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ICC prosecutor evidence on Darfur crimes

Feb 27, 2007 (THE HAGUE) — Today ICC Prosecutor Luis Moreno-Ocampo presents evidence showing that Ahmad Muhammad Harun, former Minister of State for the Interior of the Government of the Sudan, and Ali Kushayb, a leader of the Militia/Janjaweed, jointly committed crimes against the civilian population in Darfur.

Luis Moreno-Ocampo
Luis Moreno-Ocampo
Based on evidence collected during the last 20 months, the Prosecution has concluded there are reasonable grounds to believe that Ahmad Harun and Ali Kushayb, (also known as Ali Muhammad Ali Abd-Al-Rahman) bear criminal responsibility in relation to 51 counts of alleged crimes against humanity and war crimes. The evidence shows they acted together, and with others, with the common purpose of carrying out attacks against the civilian populations.

The crimes were allegedly committed during attacks on the villages and towns of Kodoom, Bindisi, Mukjar, and Arawala in West Darfur between August 2003 and March 2004. The Prosecution has focused on some of the most serious incidents and the individuals who, according to the evidence, bear the greatest responsibility for those incidents.

In early 2003, Ahmad Harun was appointed as head of the “Darfur Security desk”. The most prominent of his coordination tasks was his management of, and personal participation in, the recruitment, funding and arming of Militia/Janjaweed – forces that would ultimately number in the tens of thousands. During a public meeting, Ahmad Harun said that as the head of the “Darfur Security desk”, he had been given “all the power and authority to kill or forgive whoever in Darfur for the sake of peace and security.”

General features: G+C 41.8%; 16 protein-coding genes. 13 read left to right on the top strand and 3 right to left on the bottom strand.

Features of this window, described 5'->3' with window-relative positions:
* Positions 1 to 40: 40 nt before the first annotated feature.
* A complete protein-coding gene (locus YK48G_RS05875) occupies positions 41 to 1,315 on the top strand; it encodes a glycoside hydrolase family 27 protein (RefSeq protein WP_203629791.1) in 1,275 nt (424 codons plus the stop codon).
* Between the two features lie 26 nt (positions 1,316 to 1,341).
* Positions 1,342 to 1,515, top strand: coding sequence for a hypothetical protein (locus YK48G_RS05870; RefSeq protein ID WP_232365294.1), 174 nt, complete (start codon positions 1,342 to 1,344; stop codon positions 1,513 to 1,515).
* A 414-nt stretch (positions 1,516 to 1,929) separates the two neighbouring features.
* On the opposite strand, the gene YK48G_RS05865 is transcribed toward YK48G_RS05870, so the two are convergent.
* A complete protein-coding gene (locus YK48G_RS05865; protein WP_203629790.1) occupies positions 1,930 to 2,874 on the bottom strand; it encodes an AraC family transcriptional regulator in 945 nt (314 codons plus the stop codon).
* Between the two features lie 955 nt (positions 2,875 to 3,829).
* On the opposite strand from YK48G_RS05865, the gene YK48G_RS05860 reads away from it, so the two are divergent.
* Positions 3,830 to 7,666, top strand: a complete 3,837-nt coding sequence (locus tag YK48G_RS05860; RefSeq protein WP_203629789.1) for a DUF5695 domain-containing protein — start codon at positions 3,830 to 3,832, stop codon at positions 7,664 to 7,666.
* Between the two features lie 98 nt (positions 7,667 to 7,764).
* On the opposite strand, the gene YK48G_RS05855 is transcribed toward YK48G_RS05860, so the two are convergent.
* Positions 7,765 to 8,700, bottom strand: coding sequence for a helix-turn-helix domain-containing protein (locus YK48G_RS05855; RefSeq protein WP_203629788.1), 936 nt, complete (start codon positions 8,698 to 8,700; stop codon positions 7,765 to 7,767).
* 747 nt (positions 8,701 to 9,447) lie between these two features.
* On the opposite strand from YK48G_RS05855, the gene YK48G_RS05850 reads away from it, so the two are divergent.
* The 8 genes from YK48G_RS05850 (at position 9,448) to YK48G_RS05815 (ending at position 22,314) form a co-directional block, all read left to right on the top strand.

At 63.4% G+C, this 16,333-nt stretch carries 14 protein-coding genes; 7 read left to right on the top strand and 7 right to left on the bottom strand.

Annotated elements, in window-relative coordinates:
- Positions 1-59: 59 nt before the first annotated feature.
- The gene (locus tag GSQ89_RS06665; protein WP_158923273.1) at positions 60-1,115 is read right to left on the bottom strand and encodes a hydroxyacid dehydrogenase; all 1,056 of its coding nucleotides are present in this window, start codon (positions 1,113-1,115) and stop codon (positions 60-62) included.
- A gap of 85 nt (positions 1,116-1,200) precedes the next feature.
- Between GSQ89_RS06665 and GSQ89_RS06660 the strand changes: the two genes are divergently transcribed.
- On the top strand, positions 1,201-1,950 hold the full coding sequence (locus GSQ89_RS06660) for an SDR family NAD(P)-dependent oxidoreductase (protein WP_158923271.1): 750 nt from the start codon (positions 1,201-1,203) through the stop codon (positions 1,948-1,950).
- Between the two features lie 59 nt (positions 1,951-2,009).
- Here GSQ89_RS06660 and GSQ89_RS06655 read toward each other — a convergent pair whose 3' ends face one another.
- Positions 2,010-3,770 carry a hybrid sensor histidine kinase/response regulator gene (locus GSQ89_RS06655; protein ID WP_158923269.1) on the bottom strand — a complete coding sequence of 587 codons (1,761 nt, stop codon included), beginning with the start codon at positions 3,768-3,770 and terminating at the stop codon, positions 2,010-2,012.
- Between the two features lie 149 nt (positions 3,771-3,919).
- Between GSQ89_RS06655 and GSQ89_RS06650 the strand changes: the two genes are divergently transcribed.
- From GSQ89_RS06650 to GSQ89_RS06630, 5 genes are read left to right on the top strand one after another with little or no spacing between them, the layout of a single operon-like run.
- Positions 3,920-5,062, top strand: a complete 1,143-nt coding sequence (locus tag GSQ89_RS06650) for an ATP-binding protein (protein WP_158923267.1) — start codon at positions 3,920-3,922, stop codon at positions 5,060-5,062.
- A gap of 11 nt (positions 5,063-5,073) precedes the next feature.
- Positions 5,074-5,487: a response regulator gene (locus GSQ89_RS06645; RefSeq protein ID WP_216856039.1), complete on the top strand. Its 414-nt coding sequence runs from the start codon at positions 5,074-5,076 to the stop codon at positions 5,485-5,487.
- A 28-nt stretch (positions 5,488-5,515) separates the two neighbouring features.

The conflict involved rebel attacks on Sudanese Government installations in Darfur and a counterinsurgency campaign by the Sudanese Government against the rebels. The attacks carried out on towns and villages in Darfur did not target any rebel presence. Rather, they targeted civilian residents based on the rationale that they were supporters of the rebel forces.

The evidence shows that on several occasions Ahmad Harun incited the Militia/Janjaweed to carry out such attacks. For example, in early August 2003, prior to an attack on Mukjar, Ahmad Harun gave a speech where he stated that “since the children of the Fur had become rebels, all the Fur and what they had, had become booty” of the Militia/Janjaweed.

Ali Kushayb, an “Aqid al Oqada” (“colonel of colonels”) in West Darfur, was commanding thousands of Militia/Janjaweed by mid-2003. The evidence shows that Ali Kushayb issued orders to Militia/Janjaweed and armed forces to victimise the civilian populations through mass rape and other sexual offences, killings, torture, inhumane acts, pillaging and looting of residences and marketplaces, the displacement of the resident community and other alleged criminal acts.

The Prosecution has devoted considerable resources to assessing the admissibility of this case. Although investigations in the Sudan do involve Ali Kushayb, they are not in respect of the same incidents or conduct that are the subject of the case now before the Court. Therefore, the case is admissible.

The Pre-Trial Chamber I will review the evidence. If the judges determine that there are reasonable grounds to believe that the named individuals committed the alleged crimes, they will decide on the best manner to ensure their appearance in court.

The Prosecutor briefs the press in the ICC’s media centre at 14h00. A live web-cast of the press briefing is available through the ICC’s web site, www.icc-cpi.int.

Summary of the Prosecutor’s “Application” to the judges
Arabic | English | French

Fact Sheet on the OTP’s work to investigate and prosecute crimes in Darfur

Arabic | English

(ICC)